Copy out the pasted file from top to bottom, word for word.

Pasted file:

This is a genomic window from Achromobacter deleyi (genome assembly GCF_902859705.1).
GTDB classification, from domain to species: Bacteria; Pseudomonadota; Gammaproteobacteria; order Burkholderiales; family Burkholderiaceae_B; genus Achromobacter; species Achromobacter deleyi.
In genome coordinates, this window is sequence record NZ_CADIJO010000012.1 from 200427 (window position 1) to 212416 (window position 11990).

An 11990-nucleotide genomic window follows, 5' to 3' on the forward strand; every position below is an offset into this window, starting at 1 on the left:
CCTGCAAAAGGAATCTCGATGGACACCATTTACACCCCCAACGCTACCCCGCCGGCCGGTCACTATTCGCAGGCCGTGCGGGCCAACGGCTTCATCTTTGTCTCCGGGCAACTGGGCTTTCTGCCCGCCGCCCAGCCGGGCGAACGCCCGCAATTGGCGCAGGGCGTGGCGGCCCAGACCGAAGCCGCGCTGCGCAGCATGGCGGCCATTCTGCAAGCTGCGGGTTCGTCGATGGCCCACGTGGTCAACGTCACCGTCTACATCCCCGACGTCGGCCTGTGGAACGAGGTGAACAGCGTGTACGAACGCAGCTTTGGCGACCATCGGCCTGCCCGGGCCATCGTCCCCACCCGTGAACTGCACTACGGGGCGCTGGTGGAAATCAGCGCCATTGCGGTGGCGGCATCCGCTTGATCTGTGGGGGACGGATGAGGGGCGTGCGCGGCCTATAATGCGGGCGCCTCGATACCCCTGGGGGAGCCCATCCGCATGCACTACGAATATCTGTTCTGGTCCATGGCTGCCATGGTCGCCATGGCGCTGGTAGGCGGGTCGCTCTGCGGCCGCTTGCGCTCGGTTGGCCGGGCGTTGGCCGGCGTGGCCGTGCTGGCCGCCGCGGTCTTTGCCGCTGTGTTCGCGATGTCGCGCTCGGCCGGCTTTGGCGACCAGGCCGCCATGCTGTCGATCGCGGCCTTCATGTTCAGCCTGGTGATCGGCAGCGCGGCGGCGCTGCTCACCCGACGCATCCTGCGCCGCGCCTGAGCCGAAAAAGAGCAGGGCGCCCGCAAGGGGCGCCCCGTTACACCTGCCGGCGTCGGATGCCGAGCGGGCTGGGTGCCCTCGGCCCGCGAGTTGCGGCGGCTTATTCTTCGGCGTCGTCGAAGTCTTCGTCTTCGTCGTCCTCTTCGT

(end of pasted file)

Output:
This is a genomic window from Achromobacter deleyi (genome assembly GCF_902859705.1).
GTDB classification, from domain to species: Bacteria; Pseudomonadota; Gammaproteobacteria; order Burkholderiales; family Burkholderiaceae_B; genus Achromobacter; species Achromobacter deleyi.
In genome coordinates, this window is sequence record NZ_CADIJO010000012.1 from 200427 (window position 1) to 212416 (window position 11990).

An 11990-nucleotide genomic window follows, 5' to 3' on the forward strand; every position below is an offset into this window, starting at 1 on the left:
CCTGCAAAAGGAATCTCGATGGACACCATTTACACCCCCAACGCTACCCCGCCGGCCGGTCACTATTCGCAGGCCGTGCGGGCCAACGGCTTCATCTTTGTCTCCGGGCAACTGGGCTTTCTGCCCGCCGCCCAGCCGGGCGAACGCCCGCAATTGGCGCAGGGCGTGGCGGCCCAGACCGAAGCCGCGCTGCGCAGCATGGCGGCCATTCTGCAAGCTGCGGGTTCGTCGATGGCCCACGTGGTCAACGTCACCGTCTACATCCCCGACGTCGGCCTGTGGAACGAGGTGAACAGCGTGTACGAACGCAGCTTTGGCGACCATCGGCCTGCCCGGGCCATCGTCCCCACCCGTGAACTGCACTACGGGGCGCTGGTGGAAATCAGCGCCATTGCGGTGGCGGCATCCGCTTGATCTGTGGGGGACGGATGAGGGGCGTGCGCGGCCTATAATGCGGGCGCCTCGATACCCCTGGGGGAGCCCATCCGCATGCACTACGAATATCTGTTCTGGTCCATGGCTGCCATGGTCGCCATGGCGCTGGTAGGCGGGTCGCTCTGCGGCCGCTTGCGCTCGGTTGGCCGGGCGTTGGCCGGCGTGGCCGTGCTGGCCGCCGCGGTCTTTGCCGCTGTGTTCGCGATGTCGCGCTCGGCCGGCTTTGGCGACCAGGCCGCCATGCTGTCGATCGCGGCCTTCATGTTCAGCCTGGTGATCGGCAGCGCGGCGGCGCTGCTCACCCGACGCATCCTGCGCCGCGCCTGAGCCGAAAAAGAGCAGGGCGCCCGCAAGGGGCGCCCCGTTACACCTGCCGGCGTCGGATGCCGAGCGGGCTGGGTGCCCTCGGCCCGCGAGTTGCGGCGGCTTATTCTTCGGCGTCGTCGAAGTCTTCGTCTTCGTCGTCCTCTTCGT